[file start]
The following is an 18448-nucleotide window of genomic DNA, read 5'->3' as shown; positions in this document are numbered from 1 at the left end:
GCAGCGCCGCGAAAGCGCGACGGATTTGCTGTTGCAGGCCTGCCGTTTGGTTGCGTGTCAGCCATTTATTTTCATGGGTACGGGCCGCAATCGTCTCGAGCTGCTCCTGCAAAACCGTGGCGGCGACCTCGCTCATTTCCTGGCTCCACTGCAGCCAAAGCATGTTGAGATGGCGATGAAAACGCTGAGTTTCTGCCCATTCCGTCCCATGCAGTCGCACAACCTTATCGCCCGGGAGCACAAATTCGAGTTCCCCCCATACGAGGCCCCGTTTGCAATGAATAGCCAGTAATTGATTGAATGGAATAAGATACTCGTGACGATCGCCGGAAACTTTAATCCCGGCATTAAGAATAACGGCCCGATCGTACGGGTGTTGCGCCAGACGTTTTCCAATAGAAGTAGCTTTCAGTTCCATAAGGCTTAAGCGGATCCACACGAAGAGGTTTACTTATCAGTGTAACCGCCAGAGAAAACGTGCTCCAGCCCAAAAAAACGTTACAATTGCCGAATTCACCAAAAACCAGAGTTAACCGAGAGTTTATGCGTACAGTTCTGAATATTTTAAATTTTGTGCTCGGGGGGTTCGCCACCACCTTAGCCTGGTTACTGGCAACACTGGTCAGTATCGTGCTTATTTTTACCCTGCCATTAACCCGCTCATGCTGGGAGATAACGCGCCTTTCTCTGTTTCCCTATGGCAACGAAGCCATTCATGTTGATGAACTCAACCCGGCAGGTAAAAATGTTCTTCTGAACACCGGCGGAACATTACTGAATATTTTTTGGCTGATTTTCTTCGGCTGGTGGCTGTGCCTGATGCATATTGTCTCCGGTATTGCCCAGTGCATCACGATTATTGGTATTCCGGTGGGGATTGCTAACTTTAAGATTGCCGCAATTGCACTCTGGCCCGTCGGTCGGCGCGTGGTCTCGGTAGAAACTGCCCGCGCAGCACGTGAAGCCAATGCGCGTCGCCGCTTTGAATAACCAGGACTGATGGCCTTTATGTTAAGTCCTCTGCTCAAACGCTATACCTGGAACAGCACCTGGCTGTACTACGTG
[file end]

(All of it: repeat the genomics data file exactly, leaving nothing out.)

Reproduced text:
The following is an 18448-nucleotide window of genomic DNA, read 5'->3' as shown; positions in this document are numbered from 1 at the left end:
GCAGCGCCGCGAAAGCGCGACGGATTTGCTGTTGCAGGCCTGCCGTTTGGTTGCGTGTCAGCCATTTATTTTCATGGGTACGGGCCGCAATCGTCTCGAGCTGCTCCTGCAAAACCGTGGCGGCGACCTCGCTCATTTCCTGGCTCCACTGCAGCCAAAGCATGTTGAGATGGCGATGAAAACGCTGAGTTTCTGCCCATTCCGTCCCATGCAGTCGCACAACCTTATCGCCCGGGAGCACAAATTCGAGTTCCCCCCATACGAGGCCCCGTTTGCAATGAATAGCCAGTAATTGATTGAATGGAATAAGATACTCGTGACGATCGCCGGAAACTTTAATCCCGGCATTAAGAATAACGGCCCGATCGTACGGGTGTTGCGCCAGACGTTTTCCAATAGAAGTAGCTTTCAGTTCCATAAGGCTTAAGCGGATCCACACGAAGAGGTTTACTTATCAGTGTAACCGCCAGAGAAAACGTGCTCCAGCCCAAAAAAACGTTACAATTGCCGAATTCACCAAAAACCAGAGTTAACCGAGAGTTTATGCGTACAGTTCTGAATATTTTAAATTTTGTGCTCGGGGGGTTCGCCACCACCTTAGCCTGGTTACTGGCAACACTGGTCAGTATCGTGCTTATTTTTACCCTGCCATTAACCCGCTCATGCTGGGAGATAACGCGCCTTTCTCTGTTTCCCTATGGCAACGAAGCCATTCATGTTGATGAACTCAACCCGGCAGGTAAAAATGTTCTTCTGAACACCGGCGGAACATTACTGAATATTTTTTGGCTGATTTTCTTCGGCTGGTGGCTGTGCCTGATGCATATTGTCTCCGGTATTGCCCAGTGCATCACGATTATTGGTATTCCGGTGGGGATTGCTAACTTTAAGATTGCCGCAATTGCACTCTGGCCCGTCGGTCGGCGCGTGGTCTCGGTAGAAACTGCCCGCGCAGCACGTGAAGCCAATGCGCGTCGCCGCTTTGAATAACCAGGACTGATGGCCTTTATGTTAAGTCCTCTGCTCAAACGCTATACCTGGAACAGCACCTGGCTGTACTACGTG